Using a slideshow or video of woods, woodland activities and trees is a good way to stimulate natural discussion in a group as they respond to what they see. You could use this as a follow-up method if you are researching a regular group, using pictures or video that you have taken during woodland sessions.

Research method Preparation time Time to gather data Time to analyse data Not suitable for ... Does data indicate wellbeing? Who, what, where people experience wellbeing? Is it an activity in itself?
Slideshow or video discussion 2-3 hours to put together slideshow or video Fast if recording electronically Depends on the length of the discussion – may be time consuming if it prompts a long discussion Individuals who don’t like to talk in front of a group. Doing out in the woods unless you have laptop and a small group! Yes, if people talk freely Yes, with appropriate questions Yes
 Suitable for:

  • participants who find it easier to talk as part of of a group while the focus is elsewhere (on the slideshow/video)
  • participants who are more articulate and feel comfortable with others in the group.

What information is collected?

  • people’s thoughts and feelings rather than observations of actual behaviour
  • taking into account the bias when analysing what people say it is a way for people to be represented directly in the research – you can use direct quotes as evidence
  • results may be affected by passage of time e.g. if you do this after woodland sessions, rather than during.

How is information collected?

  • using video or audio recorders (video is easier to analyse as you can see who’s talking)
  • you could also write notes, this is easier if you are working with someone else
  • can elicit quite emotional responses e.g. to weather, being alone in the woods. This can be useful but you need to consider the effect of the rest of the group and social norms about things such as mud, rain, creepy crawlies.

Watch out for:

  • videos/slideshows prompt free discussion but images and sound can be emotionally manipulating and bias your results. Using footage taken from your woodland activity might avoid this, but may cause ‘rose-tinted’ nostalgia!
  • some individuals can dominate as it’s a group discussion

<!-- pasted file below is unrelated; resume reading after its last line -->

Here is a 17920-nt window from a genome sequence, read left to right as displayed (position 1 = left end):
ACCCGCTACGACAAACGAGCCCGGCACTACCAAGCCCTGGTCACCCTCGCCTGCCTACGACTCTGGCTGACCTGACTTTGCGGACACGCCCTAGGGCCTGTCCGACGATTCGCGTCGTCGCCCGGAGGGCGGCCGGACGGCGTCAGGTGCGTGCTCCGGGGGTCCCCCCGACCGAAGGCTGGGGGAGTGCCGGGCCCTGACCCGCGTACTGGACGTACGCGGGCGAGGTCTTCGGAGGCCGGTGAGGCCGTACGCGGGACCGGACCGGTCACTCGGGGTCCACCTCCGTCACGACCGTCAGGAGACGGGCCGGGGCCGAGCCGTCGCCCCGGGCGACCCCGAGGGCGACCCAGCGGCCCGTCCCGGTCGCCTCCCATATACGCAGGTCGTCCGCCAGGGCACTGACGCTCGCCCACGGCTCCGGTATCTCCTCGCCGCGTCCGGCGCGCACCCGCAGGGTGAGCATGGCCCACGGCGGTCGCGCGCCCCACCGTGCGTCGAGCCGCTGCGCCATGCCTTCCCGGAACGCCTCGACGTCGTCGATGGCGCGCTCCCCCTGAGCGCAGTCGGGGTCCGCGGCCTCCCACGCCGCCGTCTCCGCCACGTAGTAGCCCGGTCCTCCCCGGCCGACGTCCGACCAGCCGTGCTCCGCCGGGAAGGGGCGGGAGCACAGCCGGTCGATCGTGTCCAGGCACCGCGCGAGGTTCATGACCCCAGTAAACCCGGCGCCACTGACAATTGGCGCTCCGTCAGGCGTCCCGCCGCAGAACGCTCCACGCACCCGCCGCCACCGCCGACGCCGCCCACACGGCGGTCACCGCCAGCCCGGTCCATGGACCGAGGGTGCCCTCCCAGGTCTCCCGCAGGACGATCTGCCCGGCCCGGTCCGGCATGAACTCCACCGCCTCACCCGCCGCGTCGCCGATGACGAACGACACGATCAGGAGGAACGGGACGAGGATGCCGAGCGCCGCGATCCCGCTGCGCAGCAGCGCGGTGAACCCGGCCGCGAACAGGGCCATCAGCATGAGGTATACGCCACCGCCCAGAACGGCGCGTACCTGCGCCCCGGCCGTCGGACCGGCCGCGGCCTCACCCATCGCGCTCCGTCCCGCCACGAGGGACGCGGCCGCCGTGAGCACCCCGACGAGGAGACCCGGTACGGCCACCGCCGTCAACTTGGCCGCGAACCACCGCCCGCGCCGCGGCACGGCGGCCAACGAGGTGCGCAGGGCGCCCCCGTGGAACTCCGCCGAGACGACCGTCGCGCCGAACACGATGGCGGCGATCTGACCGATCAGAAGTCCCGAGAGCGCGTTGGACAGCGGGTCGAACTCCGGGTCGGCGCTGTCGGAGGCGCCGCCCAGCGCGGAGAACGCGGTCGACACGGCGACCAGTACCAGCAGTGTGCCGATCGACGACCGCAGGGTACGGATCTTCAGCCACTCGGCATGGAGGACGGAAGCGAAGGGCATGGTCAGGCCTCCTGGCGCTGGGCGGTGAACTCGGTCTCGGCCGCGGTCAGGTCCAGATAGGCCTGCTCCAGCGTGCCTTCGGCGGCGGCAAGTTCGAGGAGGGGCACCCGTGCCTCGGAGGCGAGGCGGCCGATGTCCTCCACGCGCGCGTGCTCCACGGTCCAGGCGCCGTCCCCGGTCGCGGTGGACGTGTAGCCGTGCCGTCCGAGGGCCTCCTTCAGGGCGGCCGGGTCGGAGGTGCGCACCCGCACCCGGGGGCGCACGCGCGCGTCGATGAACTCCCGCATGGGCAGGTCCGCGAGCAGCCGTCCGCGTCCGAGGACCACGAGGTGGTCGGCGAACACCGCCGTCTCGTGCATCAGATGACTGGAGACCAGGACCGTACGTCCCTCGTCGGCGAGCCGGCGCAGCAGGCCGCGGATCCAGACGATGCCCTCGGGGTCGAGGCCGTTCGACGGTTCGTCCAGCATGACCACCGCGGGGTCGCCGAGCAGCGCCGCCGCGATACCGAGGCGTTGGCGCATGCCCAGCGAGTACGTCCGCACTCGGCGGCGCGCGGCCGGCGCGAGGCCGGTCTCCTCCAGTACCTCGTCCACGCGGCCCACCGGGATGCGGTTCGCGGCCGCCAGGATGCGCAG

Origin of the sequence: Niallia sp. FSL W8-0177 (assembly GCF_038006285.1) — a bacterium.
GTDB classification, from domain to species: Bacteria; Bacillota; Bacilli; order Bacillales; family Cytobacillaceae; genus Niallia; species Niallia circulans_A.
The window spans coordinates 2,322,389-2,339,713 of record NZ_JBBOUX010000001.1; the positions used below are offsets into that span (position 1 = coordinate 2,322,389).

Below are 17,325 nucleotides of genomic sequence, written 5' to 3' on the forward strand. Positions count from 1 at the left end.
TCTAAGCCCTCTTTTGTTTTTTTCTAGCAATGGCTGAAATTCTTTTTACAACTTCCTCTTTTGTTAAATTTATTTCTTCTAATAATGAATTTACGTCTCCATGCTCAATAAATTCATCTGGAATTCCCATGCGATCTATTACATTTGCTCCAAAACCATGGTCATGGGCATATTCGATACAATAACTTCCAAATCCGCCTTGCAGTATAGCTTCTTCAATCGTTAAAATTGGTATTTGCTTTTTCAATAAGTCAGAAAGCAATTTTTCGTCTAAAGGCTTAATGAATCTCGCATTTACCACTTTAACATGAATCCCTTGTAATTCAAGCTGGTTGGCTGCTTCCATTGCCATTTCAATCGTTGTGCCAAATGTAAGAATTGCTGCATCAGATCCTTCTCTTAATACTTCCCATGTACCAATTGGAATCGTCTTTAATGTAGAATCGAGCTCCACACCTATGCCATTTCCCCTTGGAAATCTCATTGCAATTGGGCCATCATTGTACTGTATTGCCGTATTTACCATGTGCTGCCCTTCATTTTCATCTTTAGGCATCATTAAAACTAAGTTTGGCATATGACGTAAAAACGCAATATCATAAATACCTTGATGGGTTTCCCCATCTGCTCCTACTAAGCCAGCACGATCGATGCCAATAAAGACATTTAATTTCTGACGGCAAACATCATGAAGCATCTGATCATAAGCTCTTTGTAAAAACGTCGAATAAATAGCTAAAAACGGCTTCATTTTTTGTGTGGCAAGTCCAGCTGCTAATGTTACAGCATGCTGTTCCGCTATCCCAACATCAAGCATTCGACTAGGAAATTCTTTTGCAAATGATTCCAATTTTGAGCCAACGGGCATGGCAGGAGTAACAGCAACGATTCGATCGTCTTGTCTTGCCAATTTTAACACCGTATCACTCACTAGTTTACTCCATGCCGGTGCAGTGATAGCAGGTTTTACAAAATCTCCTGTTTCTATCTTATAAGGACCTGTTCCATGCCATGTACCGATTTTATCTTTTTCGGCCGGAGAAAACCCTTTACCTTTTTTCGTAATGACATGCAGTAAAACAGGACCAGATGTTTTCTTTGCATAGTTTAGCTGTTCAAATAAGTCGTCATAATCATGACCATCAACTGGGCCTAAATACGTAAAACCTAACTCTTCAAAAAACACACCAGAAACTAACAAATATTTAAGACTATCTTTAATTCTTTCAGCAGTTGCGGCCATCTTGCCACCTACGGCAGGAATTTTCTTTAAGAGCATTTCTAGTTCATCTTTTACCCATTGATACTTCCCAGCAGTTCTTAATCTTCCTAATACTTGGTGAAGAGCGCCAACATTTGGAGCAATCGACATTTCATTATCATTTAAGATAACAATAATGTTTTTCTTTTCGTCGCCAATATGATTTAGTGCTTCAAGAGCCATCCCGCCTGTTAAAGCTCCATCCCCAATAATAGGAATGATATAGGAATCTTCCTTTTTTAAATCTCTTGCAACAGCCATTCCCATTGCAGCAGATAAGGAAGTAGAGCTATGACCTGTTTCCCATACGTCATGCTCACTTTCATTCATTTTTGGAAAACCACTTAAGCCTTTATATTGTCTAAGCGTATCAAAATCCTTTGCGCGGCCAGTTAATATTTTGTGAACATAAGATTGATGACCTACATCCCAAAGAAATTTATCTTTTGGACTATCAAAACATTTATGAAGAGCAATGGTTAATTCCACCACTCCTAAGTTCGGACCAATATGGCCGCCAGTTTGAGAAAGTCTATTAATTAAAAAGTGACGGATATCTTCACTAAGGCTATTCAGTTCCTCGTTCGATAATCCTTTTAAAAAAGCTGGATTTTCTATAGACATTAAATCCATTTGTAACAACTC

• you may need to steer the group if they do not talk naturally, in which case you need to prepare some prompts to avoid bias
  • because this is a group activity, people may influence each other so bias creeps in
  • who is present e.g. teachers, managers or authority figures might stifle some views.


Undirected interviews

Materials needed: video or slideshow – projector/white screen or wall, in a very small group you could huddle round a laptop.

Method: explain to the group that you are going to show them a slideshow/video and that they can all talk or comment on it at any time while it’s running. You may need to run the slideshow/video a couple of times to make people feel comfortable – or do a trial run with slides on a different topic. Make sure that you remind people that you will be recording them before you start, perhaps before you say anything else, so that you can leave the recorder running and they will forget it is there.

Adaptations: when used with a regular group before going to the woods you can use it to assess their expectations and assumptions. This might be useful if you want to look at change over time. It can also prompt ideas for activities from the participants, so is useful for planning sessions.

Pros and cons: as the discussion will be quite open you may discover things about your woodland practice that you hadn’t expected and discover things that you could investigate further in your research. However when you put together your video or slideshow you will be choosing particular pictures/topics and themes so be aware of this bias and remember that that video/pictures are prompts and don’t represent the whole experience.